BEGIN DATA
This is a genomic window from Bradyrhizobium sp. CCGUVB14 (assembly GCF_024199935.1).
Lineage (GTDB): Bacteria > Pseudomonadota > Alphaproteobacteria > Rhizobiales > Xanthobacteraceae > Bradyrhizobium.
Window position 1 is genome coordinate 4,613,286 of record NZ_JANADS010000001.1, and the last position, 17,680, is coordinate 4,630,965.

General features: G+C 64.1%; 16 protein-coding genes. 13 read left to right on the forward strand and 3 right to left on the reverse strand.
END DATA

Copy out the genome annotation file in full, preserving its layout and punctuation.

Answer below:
This is a genomic window from Bradyrhizobium sp. CCGUVB14 (assembly GCF_024199935.1).
Lineage (GTDB): Bacteria > Pseudomonadota > Alphaproteobacteria > Rhizobiales > Xanthobacteraceae > Bradyrhizobium.
Window position 1 is genome coordinate 4,613,286 of record NZ_JANADS010000001.1, and the last position, 17,680, is coordinate 4,630,965.

General features: G+C 64.1%; 16 protein-coding genes. 13 read left to right on the forward strand and 3 right to left on the reverse strand.